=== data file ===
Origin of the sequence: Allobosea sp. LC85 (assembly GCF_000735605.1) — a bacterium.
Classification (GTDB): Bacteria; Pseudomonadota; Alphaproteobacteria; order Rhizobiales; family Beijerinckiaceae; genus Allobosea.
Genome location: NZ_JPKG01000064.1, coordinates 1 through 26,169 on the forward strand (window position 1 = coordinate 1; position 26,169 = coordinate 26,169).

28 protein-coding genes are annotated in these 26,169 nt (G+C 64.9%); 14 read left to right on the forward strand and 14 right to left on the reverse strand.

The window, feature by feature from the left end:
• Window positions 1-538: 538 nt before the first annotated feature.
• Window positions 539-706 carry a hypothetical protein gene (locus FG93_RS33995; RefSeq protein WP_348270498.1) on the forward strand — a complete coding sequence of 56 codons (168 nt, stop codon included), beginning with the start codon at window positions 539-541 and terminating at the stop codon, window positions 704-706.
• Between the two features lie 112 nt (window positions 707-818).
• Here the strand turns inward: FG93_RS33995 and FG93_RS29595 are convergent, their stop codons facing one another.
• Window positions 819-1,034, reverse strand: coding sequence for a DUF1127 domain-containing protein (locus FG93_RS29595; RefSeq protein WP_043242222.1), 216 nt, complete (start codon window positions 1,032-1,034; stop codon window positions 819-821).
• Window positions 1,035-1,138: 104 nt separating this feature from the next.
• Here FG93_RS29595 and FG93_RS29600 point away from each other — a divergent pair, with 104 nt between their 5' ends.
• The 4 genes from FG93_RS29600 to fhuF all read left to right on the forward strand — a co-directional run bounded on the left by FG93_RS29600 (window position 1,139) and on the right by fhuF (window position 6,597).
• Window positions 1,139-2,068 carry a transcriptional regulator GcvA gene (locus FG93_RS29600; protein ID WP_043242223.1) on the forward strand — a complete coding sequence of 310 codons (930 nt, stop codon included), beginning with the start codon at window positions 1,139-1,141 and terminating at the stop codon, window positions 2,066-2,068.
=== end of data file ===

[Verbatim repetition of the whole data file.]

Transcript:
Origin of the sequence: Allobosea sp. LC85 (assembly GCF_000735605.1) — a bacterium.
Classification (GTDB): Bacteria; Pseudomonadota; Alphaproteobacteria; order Rhizobiales; family Beijerinckiaceae; genus Allobosea.
Genome location: NZ_JPKG01000064.1, coordinates 1 through 26,169 on the forward strand (window position 1 = coordinate 1; position 26,169 = coordinate 26,169).

28 protein-coding genes are annotated in these 26,169 nt (G+C 64.9%); 14 read left to right on the forward strand and 14 right to left on the reverse strand.

The window, feature by feature from the left end:
• Window positions 1-538: 538 nt before the first annotated feature.
• Window positions 539-706 carry a hypothetical protein gene (locus FG93_RS33995; RefSeq protein WP_348270498.1) on the forward strand — a complete coding sequence of 56 codons (168 nt, stop codon included), beginning with the start codon at window positions 539-541 and terminating at the stop codon, window positions 704-706.
• Between the two features lie 112 nt (window positions 707-818).
• Here the strand turns inward: FG93_RS33995 and FG93_RS29595 are convergent, their stop codons facing one another.
• Window positions 819-1,034, reverse strand: coding sequence for a DUF1127 domain-containing protein (locus FG93_RS29595; RefSeq protein WP_043242222.1), 216 nt, complete (start codon window positions 1,032-1,034; stop codon window positions 819-821).
• Window positions 1,035-1,138: 104 nt separating this feature from the next.
• Here FG93_RS29595 and FG93_RS29600 point away from each other — a divergent pair, with 104 nt between their 5' ends.
• The 4 genes from FG93_RS29600 to fhuF all read left to right on the forward strand — a co-directional run bounded on the left by FG93_RS29600 (window position 1,139) and on the right by fhuF (window position 6,597).
• Window positions 1,139-2,068 carry a transcriptional regulator GcvA gene (locus FG93_RS29600; protein ID WP_043242223.1) on the forward strand — a complete coding sequence of 310 codons (930 nt, stop codon included), beginning with the start codon at window positions 1,139-1,141 and terminating at the stop codon, window positions 2,066-2,068.